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God, Yahweh, also known as!Allah

Darius A. Kamali
9 July 2003

Politics begins with the way we use words, George Orwell reminded us. At a precarious moment for relations between Muslims and their ‘others’ it is important to recall that Allah is not the name of the Muslim god; that God, Allah and Yahweh are different words for the same deity.

For as long as I can remember, and almost without exception, the dominant media has used the word ‘Allah’ in place of ‘God’ when reporting on, about, Islam or from a Muslim region. Let me get straight to the point, Allah is not the name of an Arabic or Muslim god. ‘Allah’ in Arabic means God. Muslims, regardless of language race, ethnicity, or nationality have conventionally used this Arabic term to refer to God.

Therefore, to give the impression that Muslims believe in Allah while Christians believe in God is like claiming that ‘Christians believe in God while Jews believe in Yahweh.’ Clearly, this statement completely ignores the fact that these are two different names for what is considered by these traditions to be the same God.

The question is not whether Islam is a different religion from Christianity, or Judaism; obviously it is. The issue is whether, despite doctrinal differences, Muslims, Christians and Jews worship the same God. They do! Without entering into more detail than necessary, it will suffice to be reminded that Muslim theology clearly accepts the God of Noah, Abraham, Moses and Jesus. It sees itself as a continuation of that same Zoroastrian-Judeo-Christian tradition that started and evolved in the great culture centres of the ancient Middle East.

God, in this ‘western’ (and that’s another article in itself) religious tradition is and has always been known by different names or ‘masks’ as Joseph Campbell has termed them. The masks in this tradition have historically included, but are not limited to, ‘Elohim,’ ‘Yahweh,’ ‘Jehovah’ and ‘Allah.’ As an interesting and slightly ironic historical twist – the origin of the term Yahweh, according to the pre-eminent scholar, T.J. Meek, is itself not etymologically a Hebrew but an Arabic word. Furthermore, the word ‘Allah’ is also etymologically cognate with the word ‘Eloi’ which Jesus is said to have used when he uttered his last sentence on the cross:

Eloi, Eloi, lama sabachtani? (‘My God, my God, why hast thou forsaken me?’)

If ‘Eloi’ is left untranslated, if we follow the logic of those who confuse spelling with meaning, the Biblical passage becomes extremely confusing: has Jesus abandoned ‘God’ for this ‘Eloi’ character? I think my point is clear. But what is the point behind the point? Should this simple linguistic decision matter to anyone other than a religious historian?

All words are counted and charged

The reasons behind the misguided usage of ‘Allah’ are complex. Often (I would suggest too often) we hear Muslims themselves continue the conventional tradition of using the Arabic word ‘Allah’ even while speaking English. This habit is most often, though not always, encountered among Arabic-speaking Muslims as well as the recently converted. And so, it is by no means my suggestion that non-Muslims are entirely at fault.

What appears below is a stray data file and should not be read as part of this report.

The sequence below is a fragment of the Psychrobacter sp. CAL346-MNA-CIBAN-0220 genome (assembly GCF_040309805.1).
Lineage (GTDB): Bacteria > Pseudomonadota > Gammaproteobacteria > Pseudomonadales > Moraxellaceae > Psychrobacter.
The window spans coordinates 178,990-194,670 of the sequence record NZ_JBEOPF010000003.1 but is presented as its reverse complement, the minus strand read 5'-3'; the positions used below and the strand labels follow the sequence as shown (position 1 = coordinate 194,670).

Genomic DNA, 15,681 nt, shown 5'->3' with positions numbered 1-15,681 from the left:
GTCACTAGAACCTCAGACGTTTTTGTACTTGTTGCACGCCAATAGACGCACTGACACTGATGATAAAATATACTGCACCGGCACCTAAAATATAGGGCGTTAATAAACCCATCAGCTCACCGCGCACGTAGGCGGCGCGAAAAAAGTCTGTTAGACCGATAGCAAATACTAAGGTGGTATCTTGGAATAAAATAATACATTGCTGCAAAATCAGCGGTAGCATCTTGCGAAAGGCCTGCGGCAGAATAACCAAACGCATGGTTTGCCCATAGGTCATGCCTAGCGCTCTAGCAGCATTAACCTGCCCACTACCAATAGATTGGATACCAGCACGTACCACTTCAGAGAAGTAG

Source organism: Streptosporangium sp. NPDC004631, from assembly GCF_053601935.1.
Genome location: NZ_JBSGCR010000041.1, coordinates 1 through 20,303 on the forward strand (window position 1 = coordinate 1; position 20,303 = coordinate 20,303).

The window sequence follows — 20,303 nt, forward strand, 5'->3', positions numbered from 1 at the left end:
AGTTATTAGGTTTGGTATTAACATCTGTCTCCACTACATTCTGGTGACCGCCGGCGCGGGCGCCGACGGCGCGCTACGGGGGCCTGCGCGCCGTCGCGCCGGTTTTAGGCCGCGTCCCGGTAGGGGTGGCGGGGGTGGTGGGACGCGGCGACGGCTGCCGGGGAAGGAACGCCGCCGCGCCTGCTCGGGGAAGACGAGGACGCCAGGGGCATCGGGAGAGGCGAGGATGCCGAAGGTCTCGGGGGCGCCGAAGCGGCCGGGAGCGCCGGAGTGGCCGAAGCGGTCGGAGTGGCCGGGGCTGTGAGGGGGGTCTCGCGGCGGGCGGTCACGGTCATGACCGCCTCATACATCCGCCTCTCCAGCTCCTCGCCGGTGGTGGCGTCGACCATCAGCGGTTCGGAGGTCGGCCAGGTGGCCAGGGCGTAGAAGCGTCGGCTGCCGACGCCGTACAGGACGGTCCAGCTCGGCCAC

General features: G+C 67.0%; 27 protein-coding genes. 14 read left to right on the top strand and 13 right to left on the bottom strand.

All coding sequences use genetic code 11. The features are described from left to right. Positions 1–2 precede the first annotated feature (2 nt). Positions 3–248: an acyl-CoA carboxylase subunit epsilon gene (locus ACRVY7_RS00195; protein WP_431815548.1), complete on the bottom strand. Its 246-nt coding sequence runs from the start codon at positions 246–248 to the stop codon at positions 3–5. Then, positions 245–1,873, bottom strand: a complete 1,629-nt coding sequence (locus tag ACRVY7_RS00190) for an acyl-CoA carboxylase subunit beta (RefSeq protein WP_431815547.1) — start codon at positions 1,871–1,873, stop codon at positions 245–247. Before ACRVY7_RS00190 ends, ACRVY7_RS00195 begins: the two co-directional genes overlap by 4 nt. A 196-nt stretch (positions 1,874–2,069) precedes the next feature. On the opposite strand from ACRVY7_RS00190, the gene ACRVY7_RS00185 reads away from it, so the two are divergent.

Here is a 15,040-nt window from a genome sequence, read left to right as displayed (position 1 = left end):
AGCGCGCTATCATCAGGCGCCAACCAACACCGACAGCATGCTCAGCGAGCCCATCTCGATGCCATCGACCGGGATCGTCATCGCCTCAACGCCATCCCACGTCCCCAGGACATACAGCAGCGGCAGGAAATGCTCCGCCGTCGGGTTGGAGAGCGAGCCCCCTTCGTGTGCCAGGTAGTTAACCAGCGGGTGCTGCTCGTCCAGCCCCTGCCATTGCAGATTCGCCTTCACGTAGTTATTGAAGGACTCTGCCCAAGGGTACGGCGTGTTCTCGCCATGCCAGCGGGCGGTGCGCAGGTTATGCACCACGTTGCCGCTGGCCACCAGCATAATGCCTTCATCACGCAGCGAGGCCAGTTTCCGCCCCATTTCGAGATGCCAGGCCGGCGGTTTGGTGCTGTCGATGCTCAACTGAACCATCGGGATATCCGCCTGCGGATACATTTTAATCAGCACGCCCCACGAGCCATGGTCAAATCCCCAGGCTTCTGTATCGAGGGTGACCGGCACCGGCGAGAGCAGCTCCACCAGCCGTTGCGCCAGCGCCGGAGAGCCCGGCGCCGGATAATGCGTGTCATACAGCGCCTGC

Journalists who are eager to show an insiders’ understanding of the culture they are covering, may choose to use the native word. But to do so is implicitly to acknowledge the fact that words matter – as they do, because they carry connotations and cultural, historical and emotional baggage.

George Orwell knew this, and he was not alone. In fact, he only articulated brilliantly what every schoolyard bully knows in his bones. The media, which makes its collective living from the skilful distillation of emotional connotations embedded in words and images, knows a great deal about this as well. It is a topic for debate whether the exoticisation of ‘Allah’ is an intentional manipulation of language or an oversight borne out of historical innocence and perpetuated systemically by frequent repetition on all sides. But the damage is real either way.

It is one thing to hear a Frenchman exclaiming Mon Dieu! And it is certainly not uncommon to hear an evangelical Christian or an Orthodox Jew refer to Jehovah or to Yahweh. The difference is that, in these instances, the vast majority of us have been taught immediately to recognise that these words are synonyms. Not so with ‘Allah’. This misuse of language is a disservice to every western Muslim, as it serves to distance him or her, in the minds of Christian or Jewish neighbours, just a little bit further from the putative heart of the dominant culture. We all know that exoticising a group of people by relegating it to the category of ‘other’ has often been a necessary first step in a process of dehumanisation.

In our postmodern world, the construction of group identity – for good or bad – is intricately tied up with a people’s conception and valuation of themselves and of others. It is of fundamental importance to every group that their beliefs and, by extension, their identities should not be mis-characterised. Muslims in the west, especially at this sensitive and difficult time, should not bear the burden of unnecessarily alienating misconceptions based on historically inaccurate information. The persistent tendency to use ‘Allah’ instead of ‘God’ is evidence, if evidence were needed, that orientalism is alive and well.

Words do indeed matter. This essay is, if nothing else, an attempt at clarification of a common misunderstanding at a time when such misunderstandings are particularly damaging. One would hope that individually as well as through our churches, synagogues, temples and mosques, people of good faith, and of ‘all good faiths’ would do their part to correct this all too prevalent and dangerous misuse of language in popular discourse.

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